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A trader looks at a TV screen showing news on Italy's 5-Star Movement leader and comedian Beppe Grillo, in front of the German share price index DAX board at the German stock exchange in Frankfurt February 26, 2013.

Lisi Niesner/Reuters

North American stocks were down in midday trading on Thursday, following a global selloff inspired by weak German economic data and ongoing uncertainty in Cyprus.

The S&P 500 was down 5 points or 0.3 per cent, to 1554. The Dow Jones industrial average was down 35 points or 0.2 per cent, to 14,477. In Canada, the S&P/TSX composite index was down 28 points or 0.2 per cent, to 12,799.

European stocks were also weak, with the U.K.'s FTSE 100 down 0.6 per cent and Germany's DAX index down 0.8 per cent in afternoon trading.

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An index of Germany manufacturing activity for March slipped to 48.9, putting it in contraction territory and stirring concerns that the euro zone's largest economy is struggling. Germany's services sector also fell, with an index reading of just 51.6.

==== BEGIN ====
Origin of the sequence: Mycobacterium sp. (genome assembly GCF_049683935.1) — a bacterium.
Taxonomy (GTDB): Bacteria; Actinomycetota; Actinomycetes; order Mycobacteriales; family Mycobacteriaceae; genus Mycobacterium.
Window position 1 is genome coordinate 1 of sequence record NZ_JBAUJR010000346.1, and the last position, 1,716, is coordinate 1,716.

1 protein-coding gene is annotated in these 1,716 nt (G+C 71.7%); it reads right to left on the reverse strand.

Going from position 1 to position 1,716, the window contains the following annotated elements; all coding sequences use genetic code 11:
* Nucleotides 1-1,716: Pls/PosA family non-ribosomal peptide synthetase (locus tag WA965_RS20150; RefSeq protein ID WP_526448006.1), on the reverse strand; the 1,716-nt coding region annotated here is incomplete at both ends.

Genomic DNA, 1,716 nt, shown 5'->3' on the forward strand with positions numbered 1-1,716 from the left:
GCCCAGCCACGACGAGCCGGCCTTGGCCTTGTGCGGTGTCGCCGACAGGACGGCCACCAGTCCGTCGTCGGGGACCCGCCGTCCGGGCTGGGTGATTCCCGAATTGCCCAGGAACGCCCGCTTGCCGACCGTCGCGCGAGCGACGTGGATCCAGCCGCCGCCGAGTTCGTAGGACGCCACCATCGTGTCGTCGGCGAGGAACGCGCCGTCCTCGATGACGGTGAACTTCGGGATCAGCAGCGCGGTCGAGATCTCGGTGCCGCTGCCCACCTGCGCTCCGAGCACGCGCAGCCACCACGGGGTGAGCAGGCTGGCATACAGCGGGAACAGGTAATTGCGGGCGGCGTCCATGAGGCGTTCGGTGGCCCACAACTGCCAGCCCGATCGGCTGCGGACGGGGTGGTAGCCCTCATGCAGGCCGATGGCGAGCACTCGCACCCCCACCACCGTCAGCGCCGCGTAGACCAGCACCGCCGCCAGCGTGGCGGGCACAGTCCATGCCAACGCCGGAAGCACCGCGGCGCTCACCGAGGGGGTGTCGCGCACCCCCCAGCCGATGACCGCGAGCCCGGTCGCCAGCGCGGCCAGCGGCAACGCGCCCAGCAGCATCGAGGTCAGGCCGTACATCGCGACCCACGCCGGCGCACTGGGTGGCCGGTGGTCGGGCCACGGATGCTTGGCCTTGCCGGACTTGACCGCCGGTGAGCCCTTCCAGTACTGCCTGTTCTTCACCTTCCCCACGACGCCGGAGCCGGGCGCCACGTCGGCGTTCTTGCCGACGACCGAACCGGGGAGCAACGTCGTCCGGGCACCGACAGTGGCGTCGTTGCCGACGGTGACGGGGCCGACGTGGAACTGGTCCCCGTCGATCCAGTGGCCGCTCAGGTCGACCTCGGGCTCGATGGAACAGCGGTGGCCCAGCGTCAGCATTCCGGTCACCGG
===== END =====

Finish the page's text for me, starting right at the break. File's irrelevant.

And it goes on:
In Cyprus, lawmakers continued to struggle over arranging a bailout, after rejecting a proposal earlier this week from the euro zone and then being rejected by Russia. The European Central Bank has said that it may cut off Cypriot banks from emergency funding after Monday, if a bailout plan didn't emerge by then.

U.S. news was far more upbeat. Existing home sales in February rose 0.8 per cent, to an annualized pace of nearly 5 million. Initial jobless claims for the period ended last week rose by 2,000, to 336,000 – but the results were better than expected.

Within the S&P 500, consumer staples and telecom stocks showed slight gains. But technology stocks fell 1.1 per cent, consumer discretionary stocks fell 0.4 per cent and industrials and financials fell 0.3 per cent each.

Oracle Corp. plunged 8.2 per cent after reported disappointing quarterly results. Some analysts cut their target prices on the stock.

In Canada, materials rose 0.7 per cent and consumer staples rose 0.3 per cent. Industrials fell 0.8 per cent, financials fell 0.5 per cent and energy stocks fell 0.3 per cent.

Among key commodities, gold rose to $1,614 (U.S.) an ounce, up nearly $7. Crude oil fell to $93.30 a barrel, down 20 cents.

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